Monthly Archives: November 2013

Special B Malt

DSCN8916I’m really happy with how this one turned out mostly because I wasn’t following anybody else’s procedure (couldn’t fine any) and yet it looks and tastes like store bought. Special B is the darkest of the crystal malts and is used a lot in darker Belgian ales. The flavour is sweet and raisiny or pruney, the perfect addition to any christmas beer. Here’s how I made mine:

Used the Conlon barley –  45% moisture content. Germinated  at 15C

Brought inside when acrospire =3/4

Last 24 hrs of germination at room temperature. Acrospire =full length of grain

Placed in a pot with a tight lid in the oven for 12 hrs. @ 50C

Temp. then increased to 65-70C for 4 hours

Taken out of pot and put on to drying screen in the oven @ 200F for 5 1/2 hours

I did not spray any additional water on it at any point. It seemed wet enough. Also I did plan to increase the temperature even more but when I tried the grains started to snap, so I kept the temperature at 200F and pretty soon the insides of the grain were very dark. It’s not black but a very very dark red and very glassy. You can sort of see the white highlight reflecting off the glassiness of the interior in the picture.



Posted by on November 26, 2013 in Special B malt


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Diastatic Brown Malt

As requested, thanks Andrew! diastatic brown malt, definitely the most interesting and most challenging malt to make. I experimented a lot with this one. My first challenge was to find out what it was. The easy definition: A dark malt that has been dried over burning wood or straw but still has diastatic power to convert itself. It predates the widespread use  of coke in malt kilns and predates the use of thermometers. Coke was used to dry malt as early as 1642 but was made more widely available when the means of coke production became more efficient in the later half of the 18th Century. So how did they determine the size of the fire and how dark it could be without destroying the enzymes in the barley? I did come across a few clues in the London and Country Brewer published in 1736 which in describing the production of malt states ” it then must be put on the Kiln to dry four, six or twelve Hours, according to the nature of the Malt, for the pale sort requires more leisure and less fire than the amber or brown sorts” This means that the Pale malt would be dried with a low fire for 12 and the brown malt with a hot fire for 4 hours.

There is another very informative passage about the types of screens used in malt kilns of that era, “There are several methods used in drying of Malts, as the Iron Plate-frame, the Tyle-frame, that are both full of little Holes: The Brass-wyred and Iron-wyred Frame, and the Hair-cloth; the Iron and Tyled one, were chiefly Invented for drying of brown Malts and saving of Fuel, for these when they come to be thorough hot will make the Corns crack and jump by the fierceness of their heat, so that they will be roasted or scorch’d in a little time, and after they are off the Kiln, to plump the body of the Corn and make it take the Eye, some will sprinkle water over it that it may meet with the better Market. But if such Malt is not used quickly, it will slacken and lose its Spirits to a great degree, and perhaps in half a Year or less may be taken by the Whools and spoiled: Such hasty dryings or scorchings are also apt to bitter the Malt by burning its skin, and therefore these Kilns are not so much used now as formerly: The Wyre-frames indeed are something better, yet they are apt to scorch the outward part of the Corn, that cannot be got off so soon as the Hair-cloth admits of, for these must be swept, when the other is only turned at once; however these last three ways are now in much request for drying pale and amber Malts, because their fire may be kept with more leisure, and the Malt more gradually and truer dyed, but by many the Hair-cloth is reckoned the best of all.”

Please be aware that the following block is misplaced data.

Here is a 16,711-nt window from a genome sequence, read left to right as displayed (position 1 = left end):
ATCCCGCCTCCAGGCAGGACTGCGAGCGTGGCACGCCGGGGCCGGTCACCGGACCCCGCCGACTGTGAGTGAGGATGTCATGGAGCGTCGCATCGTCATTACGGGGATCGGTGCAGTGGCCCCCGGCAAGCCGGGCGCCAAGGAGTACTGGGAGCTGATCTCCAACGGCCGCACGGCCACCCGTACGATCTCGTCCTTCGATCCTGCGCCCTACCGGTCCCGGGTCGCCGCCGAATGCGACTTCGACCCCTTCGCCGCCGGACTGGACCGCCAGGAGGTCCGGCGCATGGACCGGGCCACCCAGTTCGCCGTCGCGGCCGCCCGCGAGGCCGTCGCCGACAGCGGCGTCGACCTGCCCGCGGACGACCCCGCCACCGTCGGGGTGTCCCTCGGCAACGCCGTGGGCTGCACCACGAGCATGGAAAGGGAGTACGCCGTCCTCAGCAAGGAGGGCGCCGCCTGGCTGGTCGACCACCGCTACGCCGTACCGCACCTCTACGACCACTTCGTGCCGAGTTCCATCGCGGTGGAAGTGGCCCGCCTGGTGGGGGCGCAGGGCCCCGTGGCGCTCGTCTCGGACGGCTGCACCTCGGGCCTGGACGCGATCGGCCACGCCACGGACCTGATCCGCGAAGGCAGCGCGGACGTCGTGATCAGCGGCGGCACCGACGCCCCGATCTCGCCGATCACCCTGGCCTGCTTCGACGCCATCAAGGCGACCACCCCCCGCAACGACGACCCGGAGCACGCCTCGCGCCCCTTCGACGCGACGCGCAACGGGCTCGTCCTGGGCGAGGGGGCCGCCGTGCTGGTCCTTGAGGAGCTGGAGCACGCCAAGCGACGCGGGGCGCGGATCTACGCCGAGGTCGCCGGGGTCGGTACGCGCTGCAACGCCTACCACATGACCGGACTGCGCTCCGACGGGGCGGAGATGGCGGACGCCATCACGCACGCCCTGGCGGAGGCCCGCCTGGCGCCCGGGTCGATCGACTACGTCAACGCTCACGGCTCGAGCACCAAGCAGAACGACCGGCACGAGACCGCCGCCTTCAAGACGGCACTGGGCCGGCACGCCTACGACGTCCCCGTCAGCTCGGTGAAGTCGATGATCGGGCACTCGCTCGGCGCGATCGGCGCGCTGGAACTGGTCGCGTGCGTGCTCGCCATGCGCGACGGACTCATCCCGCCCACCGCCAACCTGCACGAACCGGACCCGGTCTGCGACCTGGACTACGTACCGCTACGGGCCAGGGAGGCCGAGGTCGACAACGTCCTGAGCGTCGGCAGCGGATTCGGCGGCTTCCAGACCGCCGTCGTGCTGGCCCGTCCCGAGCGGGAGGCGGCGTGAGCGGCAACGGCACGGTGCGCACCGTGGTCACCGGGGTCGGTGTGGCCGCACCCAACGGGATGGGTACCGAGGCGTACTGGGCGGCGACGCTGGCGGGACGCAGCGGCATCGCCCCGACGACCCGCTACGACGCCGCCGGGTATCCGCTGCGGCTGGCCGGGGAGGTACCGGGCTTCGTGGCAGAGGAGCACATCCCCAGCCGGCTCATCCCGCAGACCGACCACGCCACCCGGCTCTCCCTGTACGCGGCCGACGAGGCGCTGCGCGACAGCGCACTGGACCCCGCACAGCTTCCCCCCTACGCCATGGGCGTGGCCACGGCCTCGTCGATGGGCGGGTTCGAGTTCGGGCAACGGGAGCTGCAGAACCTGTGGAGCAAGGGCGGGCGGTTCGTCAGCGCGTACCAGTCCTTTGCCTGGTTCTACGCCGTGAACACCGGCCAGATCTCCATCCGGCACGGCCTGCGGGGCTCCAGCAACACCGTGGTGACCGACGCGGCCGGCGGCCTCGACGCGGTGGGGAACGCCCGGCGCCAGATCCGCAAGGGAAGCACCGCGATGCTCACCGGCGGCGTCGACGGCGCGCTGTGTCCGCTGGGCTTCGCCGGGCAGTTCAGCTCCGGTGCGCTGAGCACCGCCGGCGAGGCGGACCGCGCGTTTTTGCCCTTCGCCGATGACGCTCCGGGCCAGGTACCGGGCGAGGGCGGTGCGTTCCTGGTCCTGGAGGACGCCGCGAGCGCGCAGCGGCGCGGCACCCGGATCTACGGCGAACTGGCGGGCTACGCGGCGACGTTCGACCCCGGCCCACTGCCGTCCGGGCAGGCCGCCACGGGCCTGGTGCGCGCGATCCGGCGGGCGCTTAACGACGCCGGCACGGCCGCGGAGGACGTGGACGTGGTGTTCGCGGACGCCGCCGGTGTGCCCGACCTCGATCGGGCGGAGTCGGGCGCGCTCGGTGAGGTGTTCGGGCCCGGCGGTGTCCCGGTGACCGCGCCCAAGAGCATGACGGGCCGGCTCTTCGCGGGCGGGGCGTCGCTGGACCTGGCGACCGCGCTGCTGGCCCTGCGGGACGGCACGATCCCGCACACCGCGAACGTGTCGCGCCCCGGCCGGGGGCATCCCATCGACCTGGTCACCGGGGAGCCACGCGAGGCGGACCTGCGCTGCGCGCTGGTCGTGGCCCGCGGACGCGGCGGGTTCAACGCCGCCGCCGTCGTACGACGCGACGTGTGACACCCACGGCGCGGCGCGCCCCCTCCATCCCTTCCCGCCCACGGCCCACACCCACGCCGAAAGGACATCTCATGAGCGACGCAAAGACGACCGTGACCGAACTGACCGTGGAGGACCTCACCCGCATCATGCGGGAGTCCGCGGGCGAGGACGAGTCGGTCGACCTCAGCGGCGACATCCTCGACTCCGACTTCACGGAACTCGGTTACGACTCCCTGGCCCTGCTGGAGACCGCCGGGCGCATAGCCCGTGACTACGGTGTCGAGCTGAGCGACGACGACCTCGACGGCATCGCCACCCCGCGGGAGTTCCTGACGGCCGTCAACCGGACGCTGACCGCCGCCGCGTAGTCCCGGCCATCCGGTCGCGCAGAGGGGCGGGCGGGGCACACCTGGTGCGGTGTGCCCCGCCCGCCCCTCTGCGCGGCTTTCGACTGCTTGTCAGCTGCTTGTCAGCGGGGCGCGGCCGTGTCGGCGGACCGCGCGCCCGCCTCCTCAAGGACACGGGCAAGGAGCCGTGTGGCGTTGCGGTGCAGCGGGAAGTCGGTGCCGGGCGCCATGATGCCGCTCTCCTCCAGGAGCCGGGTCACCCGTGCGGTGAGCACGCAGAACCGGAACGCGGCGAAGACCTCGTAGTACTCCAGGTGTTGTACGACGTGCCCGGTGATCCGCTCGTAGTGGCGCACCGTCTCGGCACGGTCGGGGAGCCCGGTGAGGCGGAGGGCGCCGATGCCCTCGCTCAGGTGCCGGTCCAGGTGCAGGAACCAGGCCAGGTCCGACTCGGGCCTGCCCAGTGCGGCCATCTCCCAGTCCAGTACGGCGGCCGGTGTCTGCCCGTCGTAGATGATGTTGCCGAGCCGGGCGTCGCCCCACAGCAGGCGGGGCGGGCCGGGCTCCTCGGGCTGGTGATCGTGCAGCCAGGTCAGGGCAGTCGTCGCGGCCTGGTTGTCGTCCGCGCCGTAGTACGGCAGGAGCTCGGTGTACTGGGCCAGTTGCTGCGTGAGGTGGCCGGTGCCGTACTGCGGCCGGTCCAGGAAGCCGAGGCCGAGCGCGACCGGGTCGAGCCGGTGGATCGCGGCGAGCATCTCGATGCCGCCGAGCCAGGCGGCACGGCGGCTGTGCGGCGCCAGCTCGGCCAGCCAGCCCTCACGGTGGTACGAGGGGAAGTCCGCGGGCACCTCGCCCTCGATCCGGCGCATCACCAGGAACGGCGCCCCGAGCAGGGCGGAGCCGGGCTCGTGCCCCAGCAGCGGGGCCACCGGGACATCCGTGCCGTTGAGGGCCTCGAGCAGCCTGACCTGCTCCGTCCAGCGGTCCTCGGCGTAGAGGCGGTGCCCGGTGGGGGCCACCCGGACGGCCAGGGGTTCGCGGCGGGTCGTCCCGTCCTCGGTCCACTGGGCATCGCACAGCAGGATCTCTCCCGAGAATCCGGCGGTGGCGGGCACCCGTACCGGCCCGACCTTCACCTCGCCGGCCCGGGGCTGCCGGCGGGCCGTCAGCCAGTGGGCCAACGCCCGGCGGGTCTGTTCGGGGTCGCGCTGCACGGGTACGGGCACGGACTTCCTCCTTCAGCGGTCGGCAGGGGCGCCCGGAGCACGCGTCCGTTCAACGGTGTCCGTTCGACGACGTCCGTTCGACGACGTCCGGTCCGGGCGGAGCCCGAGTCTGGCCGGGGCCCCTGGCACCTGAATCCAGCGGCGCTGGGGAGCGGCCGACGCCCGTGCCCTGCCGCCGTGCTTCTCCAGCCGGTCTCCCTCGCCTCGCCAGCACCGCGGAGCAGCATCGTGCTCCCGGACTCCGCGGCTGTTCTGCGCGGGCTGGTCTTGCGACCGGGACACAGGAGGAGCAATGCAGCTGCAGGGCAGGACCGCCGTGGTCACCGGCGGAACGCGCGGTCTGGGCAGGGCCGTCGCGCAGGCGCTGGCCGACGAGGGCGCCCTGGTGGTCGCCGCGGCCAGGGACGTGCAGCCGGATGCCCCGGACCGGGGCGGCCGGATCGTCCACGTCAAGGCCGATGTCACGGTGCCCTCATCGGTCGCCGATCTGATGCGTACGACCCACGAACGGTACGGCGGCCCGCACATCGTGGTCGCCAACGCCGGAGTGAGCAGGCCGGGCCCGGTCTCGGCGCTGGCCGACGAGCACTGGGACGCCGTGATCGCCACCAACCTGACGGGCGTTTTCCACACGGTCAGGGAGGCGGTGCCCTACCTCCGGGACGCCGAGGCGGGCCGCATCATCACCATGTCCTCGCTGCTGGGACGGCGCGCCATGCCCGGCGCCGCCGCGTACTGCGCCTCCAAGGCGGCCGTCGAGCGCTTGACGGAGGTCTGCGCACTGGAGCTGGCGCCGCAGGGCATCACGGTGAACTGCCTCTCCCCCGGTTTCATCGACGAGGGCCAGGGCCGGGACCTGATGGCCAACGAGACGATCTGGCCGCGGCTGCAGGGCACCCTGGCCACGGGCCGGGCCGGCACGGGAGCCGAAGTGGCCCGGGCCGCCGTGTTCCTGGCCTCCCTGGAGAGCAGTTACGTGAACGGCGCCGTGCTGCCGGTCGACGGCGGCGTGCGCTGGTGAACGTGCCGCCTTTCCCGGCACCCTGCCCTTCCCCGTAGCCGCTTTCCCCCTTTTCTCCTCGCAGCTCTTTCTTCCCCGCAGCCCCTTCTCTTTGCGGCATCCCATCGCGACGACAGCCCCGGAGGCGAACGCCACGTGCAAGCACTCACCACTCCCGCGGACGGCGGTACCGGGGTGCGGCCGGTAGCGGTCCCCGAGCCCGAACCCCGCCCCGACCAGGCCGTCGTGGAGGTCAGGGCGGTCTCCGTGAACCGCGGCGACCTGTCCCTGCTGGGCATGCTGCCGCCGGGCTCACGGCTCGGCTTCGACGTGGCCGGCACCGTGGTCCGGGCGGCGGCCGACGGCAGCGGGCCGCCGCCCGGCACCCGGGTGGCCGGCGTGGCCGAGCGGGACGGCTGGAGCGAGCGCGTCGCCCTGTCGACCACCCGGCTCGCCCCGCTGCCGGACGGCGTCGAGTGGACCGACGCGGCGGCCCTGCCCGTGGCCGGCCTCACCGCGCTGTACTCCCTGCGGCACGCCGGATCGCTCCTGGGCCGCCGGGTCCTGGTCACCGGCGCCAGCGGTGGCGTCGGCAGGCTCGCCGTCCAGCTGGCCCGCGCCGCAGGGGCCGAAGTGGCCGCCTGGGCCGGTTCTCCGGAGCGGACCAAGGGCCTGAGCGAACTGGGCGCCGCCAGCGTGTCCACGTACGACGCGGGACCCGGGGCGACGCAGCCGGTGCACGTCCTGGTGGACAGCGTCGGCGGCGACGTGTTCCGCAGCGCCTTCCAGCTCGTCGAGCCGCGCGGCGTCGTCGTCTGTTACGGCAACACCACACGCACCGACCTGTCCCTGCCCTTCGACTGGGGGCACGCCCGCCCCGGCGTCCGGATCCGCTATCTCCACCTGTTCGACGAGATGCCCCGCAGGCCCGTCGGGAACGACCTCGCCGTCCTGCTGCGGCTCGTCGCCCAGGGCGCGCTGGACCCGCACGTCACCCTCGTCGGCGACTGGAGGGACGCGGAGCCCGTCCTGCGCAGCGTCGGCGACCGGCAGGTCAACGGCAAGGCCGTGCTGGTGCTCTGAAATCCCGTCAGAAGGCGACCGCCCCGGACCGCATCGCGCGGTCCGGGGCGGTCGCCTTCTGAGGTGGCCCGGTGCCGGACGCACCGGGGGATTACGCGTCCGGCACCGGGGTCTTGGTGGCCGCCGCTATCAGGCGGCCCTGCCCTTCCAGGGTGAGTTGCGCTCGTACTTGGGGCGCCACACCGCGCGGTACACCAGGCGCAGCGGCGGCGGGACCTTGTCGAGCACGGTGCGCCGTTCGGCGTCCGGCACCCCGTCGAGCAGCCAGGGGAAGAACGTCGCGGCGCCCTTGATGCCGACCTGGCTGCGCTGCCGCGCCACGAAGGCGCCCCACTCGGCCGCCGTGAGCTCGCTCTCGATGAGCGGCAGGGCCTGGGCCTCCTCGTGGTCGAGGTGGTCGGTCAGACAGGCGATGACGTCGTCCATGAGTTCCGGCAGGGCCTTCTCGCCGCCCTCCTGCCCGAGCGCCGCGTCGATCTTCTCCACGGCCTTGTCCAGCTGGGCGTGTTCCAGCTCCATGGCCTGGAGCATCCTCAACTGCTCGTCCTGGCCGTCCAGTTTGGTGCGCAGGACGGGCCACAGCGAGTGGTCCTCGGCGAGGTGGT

The London and Country Brewer only refers to three types of malt produced at this time: Pale, Amber and Brown malt. These malts were also mixed with each other –

“At Bridport in Dorsetshire, I knew an Inn-keeper use half Pale and half Brown Malt for Brewing his Butt-beers, that, proved to my Palate the best I ever drank on the Road, which I think may be accounted for, in that the Pale being the slackest, and the Brown the hardest dryed, must produce a mellow good Drink by the help of a requisite Age, that will reduce those extreams to a proper Quality.”

There are some people who have researched this subject much more than I have – check out these blogs: The Perfect Pint and Shut Up About Barclay Perkins.

The second challenge: How the hell do I dry malt over fire! I live in a town house, our backyard is a common area shared by our neighbours so I couldn’t build anything or have a fire pit like the fellow did in The Perfect Pint but I found an answer thanks to countless hours of watching outdoor survival videos on Youtube. I could burn stuff in a camp stove and then contain that fire within a smoker so I could have some control over the heat. Initially I had planned to use straw pellets but at $15 per 2 pounds these are a burn. So I went with the wood pellets. Keep in mind that this is my first attempt at this malt so it turned out rather light, I didn’t want to go too dark and kill the enzymes. My next batch will be darker though as I plan to cure it at a higher temperature by using either more gas wood stoves or by burning chunks of maple wood. If you’re interested in making this malt there are some very informative threads on Jim’s Beer Kit page by Ben a.k.a. Fuggledog


Posted by on November 15, 2013 in Diastatic Brown Malt


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